1. Sharing on Developing Writing
Recently a parent had asked me if my children could write. Yes. I could understand the concern about being able to write because it is another form of communication, since paper and pencil are always easily accessible. So I have decided to share through this web, in my own ways, how I got my boys to write. It would be a series of weeks of sharing. Before I begin sharing, it is important not to stress the child or yourself because developing the skills,strength and co-ordination to write takes time, so please be patient with your child and yourself.
Jonathan, who is the most autistic among the three boys, is weak in his fine motor skills. But I am glad that I did not give up on him. Since two and a half years of age, I started training him to write everyday except Saturday and Sunday(OFF Day!). Each time I tell myself he will make it one day. Now he is coming seven years of age. He can at least write within a space designated by me and the letters and numbers look recognisable. Here's how I began.
A. Training the correct way of holding pencils/crayons/markers/pens.....etc
Using any used paper, I got him to draw vertical lines, horizontal lines and spiral lines(Do not be concern about how straight/long/beautiful the lines and spiral look). My main concerns was gripping correctly, moving the wrist up, down and round, i.e. making the wrist more flexible and stronger. This is still an ongoing wrist exercise that he has with me before writing(WARM UP Exercise!)
B. Training on developing strengths on the arm and wrist.
Using used papers, I trained Jonathan to write zig-zag lines up and down continuously as below.
At the same time, I verbalised the actions of up and down, to reinforce the association bewteen the action and the verbal labels. This helps later on if he was to write capital letter A. I also got him to write Us and ms continuously in a joint continuous fashion as below.
This helps for future writing of small letters as they are normally curved.
C. Training on eye and hand co-ordination
Using used papers(save trees and expenses), I got Jonathan to join two dots placed in vertical, horizontal and diagonal position at short distances apart. The first step is to get him to look and focus on where his pencil is going.When he understood, I varied the distances making the dots further apart. Eventually I designed a worksheet combining joining dots at various distances. This helps him to look for the dots, hence improving his eye and hand co-ordination.
D. Tracing - 1
Work on the tracing of horizontal and vertical lines. Keep the lines for tracing short and the dashes/dots for tracing bold and big. This is to facilitate the child's ability to follow as well as to focus. Once it has been established that your child can cope and is looking at what s/he is doing, lengthen the lines and eventually making the dashes less bold and big.
My personal experience with Joel and Jonathan shows that using of giant crayons and coloured markers motivates them by providing them with better grip and means to captivate their attention by virtue of their attraction to large and colourful items.
E. Tracing - 2
Work on the tracing of diagonal lines (e.g / \ ). Use similar strategy as in Stage D.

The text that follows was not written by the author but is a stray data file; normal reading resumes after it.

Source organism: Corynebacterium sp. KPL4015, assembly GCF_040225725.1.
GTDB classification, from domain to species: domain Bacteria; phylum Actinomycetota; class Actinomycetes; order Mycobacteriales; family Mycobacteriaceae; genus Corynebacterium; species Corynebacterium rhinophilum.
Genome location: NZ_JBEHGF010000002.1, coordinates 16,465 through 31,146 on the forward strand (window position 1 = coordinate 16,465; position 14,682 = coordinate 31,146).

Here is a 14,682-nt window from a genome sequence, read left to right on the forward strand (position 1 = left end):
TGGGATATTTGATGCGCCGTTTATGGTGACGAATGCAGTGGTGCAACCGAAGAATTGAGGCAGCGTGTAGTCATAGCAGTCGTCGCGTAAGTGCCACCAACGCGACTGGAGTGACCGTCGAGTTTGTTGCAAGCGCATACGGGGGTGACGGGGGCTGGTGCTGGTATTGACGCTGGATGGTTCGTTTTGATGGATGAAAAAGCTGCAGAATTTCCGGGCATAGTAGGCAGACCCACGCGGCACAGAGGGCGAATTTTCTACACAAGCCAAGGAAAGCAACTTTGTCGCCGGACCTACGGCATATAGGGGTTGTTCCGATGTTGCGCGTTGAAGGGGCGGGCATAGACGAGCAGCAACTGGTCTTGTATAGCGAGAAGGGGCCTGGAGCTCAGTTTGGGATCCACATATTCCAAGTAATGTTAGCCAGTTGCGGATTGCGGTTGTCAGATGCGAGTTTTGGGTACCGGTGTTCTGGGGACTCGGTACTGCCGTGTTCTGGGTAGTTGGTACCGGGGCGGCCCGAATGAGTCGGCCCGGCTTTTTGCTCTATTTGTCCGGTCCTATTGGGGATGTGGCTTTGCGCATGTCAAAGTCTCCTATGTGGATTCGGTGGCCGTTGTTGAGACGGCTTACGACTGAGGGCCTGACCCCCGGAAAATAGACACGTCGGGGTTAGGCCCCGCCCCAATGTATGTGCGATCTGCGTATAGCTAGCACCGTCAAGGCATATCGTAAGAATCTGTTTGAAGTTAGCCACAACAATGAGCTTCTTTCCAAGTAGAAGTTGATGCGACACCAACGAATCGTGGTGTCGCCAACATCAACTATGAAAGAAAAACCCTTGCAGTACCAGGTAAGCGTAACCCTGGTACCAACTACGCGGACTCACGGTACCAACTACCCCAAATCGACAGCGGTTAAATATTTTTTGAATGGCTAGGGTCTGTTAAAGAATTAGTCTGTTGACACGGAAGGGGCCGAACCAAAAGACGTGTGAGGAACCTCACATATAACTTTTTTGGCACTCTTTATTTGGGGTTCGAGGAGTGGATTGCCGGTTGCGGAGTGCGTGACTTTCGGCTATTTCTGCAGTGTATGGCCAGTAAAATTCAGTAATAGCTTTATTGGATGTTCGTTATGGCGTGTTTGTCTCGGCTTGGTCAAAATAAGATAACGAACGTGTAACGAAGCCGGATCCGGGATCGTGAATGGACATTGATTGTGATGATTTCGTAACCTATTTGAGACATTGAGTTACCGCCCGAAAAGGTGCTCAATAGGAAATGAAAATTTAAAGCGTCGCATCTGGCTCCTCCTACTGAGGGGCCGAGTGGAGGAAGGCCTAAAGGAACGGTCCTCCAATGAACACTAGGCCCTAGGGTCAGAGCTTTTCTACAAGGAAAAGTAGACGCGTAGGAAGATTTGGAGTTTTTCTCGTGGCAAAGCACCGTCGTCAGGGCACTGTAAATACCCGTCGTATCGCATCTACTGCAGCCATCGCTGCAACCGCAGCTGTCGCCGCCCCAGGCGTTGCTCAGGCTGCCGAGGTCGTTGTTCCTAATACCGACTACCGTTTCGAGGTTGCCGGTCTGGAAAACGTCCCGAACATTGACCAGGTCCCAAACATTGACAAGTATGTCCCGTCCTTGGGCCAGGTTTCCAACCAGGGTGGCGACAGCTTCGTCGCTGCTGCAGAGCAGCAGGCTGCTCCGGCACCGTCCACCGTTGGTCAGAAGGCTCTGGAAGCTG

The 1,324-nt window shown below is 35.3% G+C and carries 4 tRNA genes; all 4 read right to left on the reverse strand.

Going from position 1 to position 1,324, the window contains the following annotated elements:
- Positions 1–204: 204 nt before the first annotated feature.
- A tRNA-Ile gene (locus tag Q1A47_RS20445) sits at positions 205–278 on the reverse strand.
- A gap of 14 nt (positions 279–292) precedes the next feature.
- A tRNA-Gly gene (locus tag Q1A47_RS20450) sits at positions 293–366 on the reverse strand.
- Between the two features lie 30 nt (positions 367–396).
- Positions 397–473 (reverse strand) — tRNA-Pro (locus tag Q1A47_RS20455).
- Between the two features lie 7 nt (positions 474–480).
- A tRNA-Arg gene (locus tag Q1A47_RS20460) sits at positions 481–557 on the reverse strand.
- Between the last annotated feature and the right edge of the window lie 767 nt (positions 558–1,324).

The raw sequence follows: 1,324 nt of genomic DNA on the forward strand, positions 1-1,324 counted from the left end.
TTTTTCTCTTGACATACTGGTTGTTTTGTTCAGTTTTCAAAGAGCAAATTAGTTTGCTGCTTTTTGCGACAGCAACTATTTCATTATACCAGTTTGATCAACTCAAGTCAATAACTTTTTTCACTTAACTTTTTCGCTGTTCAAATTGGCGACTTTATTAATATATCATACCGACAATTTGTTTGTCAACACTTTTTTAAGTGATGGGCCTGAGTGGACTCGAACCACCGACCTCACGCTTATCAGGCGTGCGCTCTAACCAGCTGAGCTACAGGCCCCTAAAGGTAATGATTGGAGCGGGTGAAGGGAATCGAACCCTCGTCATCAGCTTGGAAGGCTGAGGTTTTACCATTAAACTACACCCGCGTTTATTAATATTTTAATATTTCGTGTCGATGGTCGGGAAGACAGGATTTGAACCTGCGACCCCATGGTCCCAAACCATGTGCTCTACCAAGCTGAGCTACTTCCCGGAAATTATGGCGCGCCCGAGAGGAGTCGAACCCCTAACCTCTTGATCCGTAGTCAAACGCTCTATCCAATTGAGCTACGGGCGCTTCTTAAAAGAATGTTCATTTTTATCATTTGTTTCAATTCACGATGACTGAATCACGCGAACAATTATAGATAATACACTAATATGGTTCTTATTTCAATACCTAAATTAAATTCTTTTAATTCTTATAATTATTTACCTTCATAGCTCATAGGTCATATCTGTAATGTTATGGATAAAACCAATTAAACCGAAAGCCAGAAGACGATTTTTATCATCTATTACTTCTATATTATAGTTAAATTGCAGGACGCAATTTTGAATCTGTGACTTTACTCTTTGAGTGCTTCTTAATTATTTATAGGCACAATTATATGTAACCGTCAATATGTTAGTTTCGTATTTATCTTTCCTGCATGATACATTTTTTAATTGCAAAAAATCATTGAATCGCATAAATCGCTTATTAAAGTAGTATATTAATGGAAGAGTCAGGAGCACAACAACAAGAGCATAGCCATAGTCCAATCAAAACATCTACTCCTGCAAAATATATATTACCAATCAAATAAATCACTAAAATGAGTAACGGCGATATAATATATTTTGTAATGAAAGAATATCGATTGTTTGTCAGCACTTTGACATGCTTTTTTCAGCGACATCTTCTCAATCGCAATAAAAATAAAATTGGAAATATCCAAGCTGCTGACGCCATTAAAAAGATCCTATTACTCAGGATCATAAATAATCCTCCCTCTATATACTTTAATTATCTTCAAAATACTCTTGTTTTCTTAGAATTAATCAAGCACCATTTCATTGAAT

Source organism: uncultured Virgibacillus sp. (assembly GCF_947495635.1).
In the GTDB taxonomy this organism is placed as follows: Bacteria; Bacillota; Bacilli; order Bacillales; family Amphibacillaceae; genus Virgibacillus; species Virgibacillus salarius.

My personal experience reveals that we should not be hasty and proceed with tracing the alphabets and numbers as they may not be able to relate to knowing numbers and letters as yet. The approach I advocate, allows them to build up their familarity with writing strokes independantly and builds confidence in them with generic strokes for writing. You'll find that tracing of letters and numbers will come very much later. I had focussed on tracing shapes as teaching of shapes come very much in their earlier learning and shapes are all around us. So do be patient with my development.
F. Tracing - 3
Work on the tracing of "+", "O", "V" rotated in four directions & "L" rotated at four corners of a square. Work from small size to bigger size.
My personal experience reveals that it gives them more confidence in understanding the forms from small size which gradually progresses to larger size. Tracing "L" at different positions helps them to understand drawing which involves changing of direction as in geometrical shapes.
G. Tracing - 4
Work on the tracing of simple shapes like triangle, square, rectangle, diamond, parrallelogram and trapezium. Work from small size to bigger size.
As children love colours, give them colouring materials to fill me the shapes that they have traced out. It will add more fun to it. Treat it as an art lesson.
H. Tracing - 5
Tracing a combination of shapes from Tracing 4. For example, triangle and rectangle forms a tree, a trapezium and rectangle forms a house, etc. Do this as an art lesson, it makes tracing meaningful and fun.
H. Tracing - 6
Tracing of polygons and once the child is able to trace the number of sides given then start tracing circles. Do this as an art lesson, it makes tracing meaningful and fun.
I. Tracing - 7
At this stage Jonathan was able to handle pencil independantly without my supporting his arm and hand. Then I introduce the writing of numbers and eventually the alphabet.
That's the end of my sharing on how Jonathan got to write independantly. If you are following my sharing, hope you will benefit from it as it is based on truely hands-on with my son Jonathan.